I’ve converted this site from Wordpress to
Jekyll. This should give it better
stability and performance.
One significant change is that comments are no longer supported, since
everything is static pages. So if you want to share feedback or
commentary on this site, you’ll have to find somewhere else on the
Internet (or contact me directly).
However, this does mean you won’t see spam or other abusive content
The Advances in Pure Mathematics (APM, ISSN: 2160-0384 ), plans to recruit new members of the Editorial Board to serve an initial one-year term with renewal options. In view of your outstanding contributions in this area,
I am pleased to invite you to apply to be a member of the Editor Board. More information about it can be found at the following website: www.scirp.org/journal/apm.
Benefits of the position
• Collaborating with an international editorial leadership team
• Participating in research projects to improve the editorial process
• Acquiring knowledge on the latest innovations in qualitative inquiry
• Gaining a valuable credential for tenure and promotion review
Members of the board are expected to recommend papers for publication, help to review submitted manuscripts and provide suggestions to promote the journal. If you are interested or have any person to recommend, please feel
free to send your questions or application (including your research areas of interest and CV) to Editorialmanagement@scirp.org
Thanks to all who bought the books! Not only do you now own a fantastic conversation piece, but you’ve helped support real (non-randomly generated) mathematics research! And for those who haven’t: you still can.
Friedl’s masterpiece is entitled “On the uniqueness of prime, Jacobi functors”; you can read the manuscript (PDF). Its abstract:
Let be arbitrary. Every student is aware that every factor is independent. We show that is co-trivial and extrinsic. In this context, the results of  are highly relevant. On the other hand, in , the authors address the reversibility of additive scalars under the additional assumption that there exists a compactly semi-Monge locally symmetric monodromy.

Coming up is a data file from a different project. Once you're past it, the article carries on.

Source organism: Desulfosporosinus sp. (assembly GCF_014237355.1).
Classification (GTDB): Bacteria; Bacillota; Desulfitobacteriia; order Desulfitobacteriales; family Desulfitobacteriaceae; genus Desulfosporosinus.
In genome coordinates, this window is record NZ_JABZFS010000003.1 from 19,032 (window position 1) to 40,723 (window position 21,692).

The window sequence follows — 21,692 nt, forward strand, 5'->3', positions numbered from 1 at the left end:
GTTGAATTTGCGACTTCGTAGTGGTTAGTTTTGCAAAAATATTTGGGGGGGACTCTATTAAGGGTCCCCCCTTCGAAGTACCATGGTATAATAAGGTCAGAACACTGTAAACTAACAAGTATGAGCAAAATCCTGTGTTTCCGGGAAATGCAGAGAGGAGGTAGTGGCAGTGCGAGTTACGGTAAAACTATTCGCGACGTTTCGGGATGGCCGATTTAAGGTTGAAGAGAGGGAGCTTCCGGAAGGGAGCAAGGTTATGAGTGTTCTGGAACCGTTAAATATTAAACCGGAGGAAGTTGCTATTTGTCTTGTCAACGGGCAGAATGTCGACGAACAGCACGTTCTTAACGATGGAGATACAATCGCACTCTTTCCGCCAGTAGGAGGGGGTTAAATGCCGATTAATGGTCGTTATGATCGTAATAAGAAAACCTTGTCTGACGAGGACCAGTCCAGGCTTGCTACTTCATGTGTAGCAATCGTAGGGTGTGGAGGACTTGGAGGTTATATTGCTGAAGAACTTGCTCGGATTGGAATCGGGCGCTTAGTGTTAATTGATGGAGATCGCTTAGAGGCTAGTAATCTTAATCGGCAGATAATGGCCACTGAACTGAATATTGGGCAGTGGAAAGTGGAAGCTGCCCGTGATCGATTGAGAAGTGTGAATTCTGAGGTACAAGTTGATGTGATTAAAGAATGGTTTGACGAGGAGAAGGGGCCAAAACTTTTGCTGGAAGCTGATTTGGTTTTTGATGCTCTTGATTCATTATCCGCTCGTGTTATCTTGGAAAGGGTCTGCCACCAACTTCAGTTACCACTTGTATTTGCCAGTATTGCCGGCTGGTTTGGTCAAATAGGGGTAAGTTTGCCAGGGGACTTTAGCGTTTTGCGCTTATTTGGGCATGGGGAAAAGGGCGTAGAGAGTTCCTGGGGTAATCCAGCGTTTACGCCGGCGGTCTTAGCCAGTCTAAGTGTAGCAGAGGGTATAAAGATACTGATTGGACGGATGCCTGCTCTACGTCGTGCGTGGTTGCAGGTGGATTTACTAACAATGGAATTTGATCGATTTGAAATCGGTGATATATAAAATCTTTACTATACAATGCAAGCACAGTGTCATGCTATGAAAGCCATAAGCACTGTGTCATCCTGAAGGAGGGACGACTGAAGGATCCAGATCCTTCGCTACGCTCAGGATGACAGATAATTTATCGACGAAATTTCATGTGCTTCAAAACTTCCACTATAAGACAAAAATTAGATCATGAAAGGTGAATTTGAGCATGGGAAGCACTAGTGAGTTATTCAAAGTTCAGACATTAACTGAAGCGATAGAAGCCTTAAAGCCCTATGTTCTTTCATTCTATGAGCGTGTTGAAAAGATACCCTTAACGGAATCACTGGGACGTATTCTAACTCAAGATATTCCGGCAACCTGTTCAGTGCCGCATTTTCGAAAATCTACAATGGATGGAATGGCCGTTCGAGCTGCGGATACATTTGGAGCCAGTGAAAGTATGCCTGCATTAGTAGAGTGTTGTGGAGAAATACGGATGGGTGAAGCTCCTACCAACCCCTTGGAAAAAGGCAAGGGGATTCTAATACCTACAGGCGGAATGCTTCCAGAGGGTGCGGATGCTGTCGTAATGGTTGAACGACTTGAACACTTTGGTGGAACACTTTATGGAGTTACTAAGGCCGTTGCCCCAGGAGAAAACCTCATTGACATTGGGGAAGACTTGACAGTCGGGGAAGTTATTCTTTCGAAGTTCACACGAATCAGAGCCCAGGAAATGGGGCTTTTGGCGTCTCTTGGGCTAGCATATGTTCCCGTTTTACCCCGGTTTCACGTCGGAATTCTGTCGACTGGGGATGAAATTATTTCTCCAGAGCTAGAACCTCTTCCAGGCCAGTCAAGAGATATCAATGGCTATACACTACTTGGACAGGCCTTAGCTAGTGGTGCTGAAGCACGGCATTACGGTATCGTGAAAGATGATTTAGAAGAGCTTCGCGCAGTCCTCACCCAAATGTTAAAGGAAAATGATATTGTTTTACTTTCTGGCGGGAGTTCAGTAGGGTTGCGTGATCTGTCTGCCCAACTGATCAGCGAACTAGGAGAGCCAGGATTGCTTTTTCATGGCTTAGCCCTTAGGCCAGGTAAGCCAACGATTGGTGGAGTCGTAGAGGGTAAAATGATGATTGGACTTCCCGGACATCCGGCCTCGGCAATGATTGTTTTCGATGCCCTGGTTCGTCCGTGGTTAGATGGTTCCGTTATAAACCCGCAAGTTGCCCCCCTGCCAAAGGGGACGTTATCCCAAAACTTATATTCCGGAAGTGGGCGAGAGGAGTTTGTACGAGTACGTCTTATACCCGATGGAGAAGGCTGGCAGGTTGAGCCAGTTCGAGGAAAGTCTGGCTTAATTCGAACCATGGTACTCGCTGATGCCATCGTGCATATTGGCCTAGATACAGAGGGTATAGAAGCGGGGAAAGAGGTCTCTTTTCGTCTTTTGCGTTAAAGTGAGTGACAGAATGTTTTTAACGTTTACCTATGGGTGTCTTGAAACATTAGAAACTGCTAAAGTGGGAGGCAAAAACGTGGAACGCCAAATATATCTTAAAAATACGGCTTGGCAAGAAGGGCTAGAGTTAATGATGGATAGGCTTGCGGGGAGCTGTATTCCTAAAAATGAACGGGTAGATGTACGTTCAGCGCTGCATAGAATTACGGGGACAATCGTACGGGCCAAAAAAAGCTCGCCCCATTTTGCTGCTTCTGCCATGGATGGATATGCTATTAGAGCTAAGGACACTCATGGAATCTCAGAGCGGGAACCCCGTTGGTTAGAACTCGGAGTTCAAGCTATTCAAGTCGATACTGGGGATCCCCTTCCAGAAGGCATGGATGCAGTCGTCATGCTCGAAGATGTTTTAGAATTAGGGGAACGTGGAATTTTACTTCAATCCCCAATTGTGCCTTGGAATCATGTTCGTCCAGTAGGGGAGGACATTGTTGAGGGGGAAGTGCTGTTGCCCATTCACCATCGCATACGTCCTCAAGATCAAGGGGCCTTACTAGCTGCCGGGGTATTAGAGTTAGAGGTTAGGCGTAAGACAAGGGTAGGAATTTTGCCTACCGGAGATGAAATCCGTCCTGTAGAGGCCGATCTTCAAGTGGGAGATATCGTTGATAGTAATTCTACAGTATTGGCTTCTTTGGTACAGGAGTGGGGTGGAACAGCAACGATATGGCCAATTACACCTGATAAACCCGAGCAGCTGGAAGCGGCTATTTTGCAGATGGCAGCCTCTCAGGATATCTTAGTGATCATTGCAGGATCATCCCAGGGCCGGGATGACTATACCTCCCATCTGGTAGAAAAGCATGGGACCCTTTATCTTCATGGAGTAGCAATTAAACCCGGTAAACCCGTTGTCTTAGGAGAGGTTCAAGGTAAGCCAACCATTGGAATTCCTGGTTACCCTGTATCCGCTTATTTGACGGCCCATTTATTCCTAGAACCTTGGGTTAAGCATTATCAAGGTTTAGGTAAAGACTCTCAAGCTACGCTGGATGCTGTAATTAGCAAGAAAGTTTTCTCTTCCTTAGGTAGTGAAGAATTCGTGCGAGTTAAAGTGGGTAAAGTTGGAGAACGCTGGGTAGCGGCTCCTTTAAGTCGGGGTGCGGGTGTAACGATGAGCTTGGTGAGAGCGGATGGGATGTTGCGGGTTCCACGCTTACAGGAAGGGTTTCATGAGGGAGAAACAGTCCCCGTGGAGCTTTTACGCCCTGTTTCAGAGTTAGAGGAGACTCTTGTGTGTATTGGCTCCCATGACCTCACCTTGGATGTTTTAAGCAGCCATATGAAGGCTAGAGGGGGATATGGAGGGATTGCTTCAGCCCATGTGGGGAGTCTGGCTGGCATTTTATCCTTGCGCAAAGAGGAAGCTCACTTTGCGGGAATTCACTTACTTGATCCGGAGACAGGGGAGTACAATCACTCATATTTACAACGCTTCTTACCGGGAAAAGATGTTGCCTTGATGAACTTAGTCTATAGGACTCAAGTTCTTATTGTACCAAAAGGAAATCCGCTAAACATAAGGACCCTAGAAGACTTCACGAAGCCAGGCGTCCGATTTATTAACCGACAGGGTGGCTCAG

The anonymous referee’s report offers unqualified praise for this magnificent paper:
I have gone through the paper. It is a good paper. In my view the results obtained are original, new and interesting. This paper may trigger further research in the direction of work.
Clarity: This paper is well-written and well-presented.
Literature: The authors’ references to the literature seem adequate.
Interest: Readers of the journal will find this paper interesting.
Recommendation: I recommend that this paper be accepted for publication in the Journal for Algebra and Number Theory Academia.
I just got an email, nominally from Southwest Airlines, advising me of my upcoming itinerary:
Depart SAN LEONARD CITY IL (SLC) at 6:30 PM on Southwest Airlines
Arrive in PHOENIX CA (PHX) at 2:19 PM
So apparently SLC is not Salt Lake City but a nonexistent city in Illinois, Phoenix is in California now, and flying between them takes negative 2 hours and 11 minutes (even after accounting for time zones).
Advances in Pure Mathematics
ISSN Online: 2160-0384
Dear Dr. Nathaniel Eldredge,
I am writing to cordially invite you to submit or recommend papers to the Advances in Pure Mathematics (APM, ISSN: 2160-0384), an open access journal. For more about the Aims & Scope or other information, please visit the following website: www.scirp.org/journal/apm.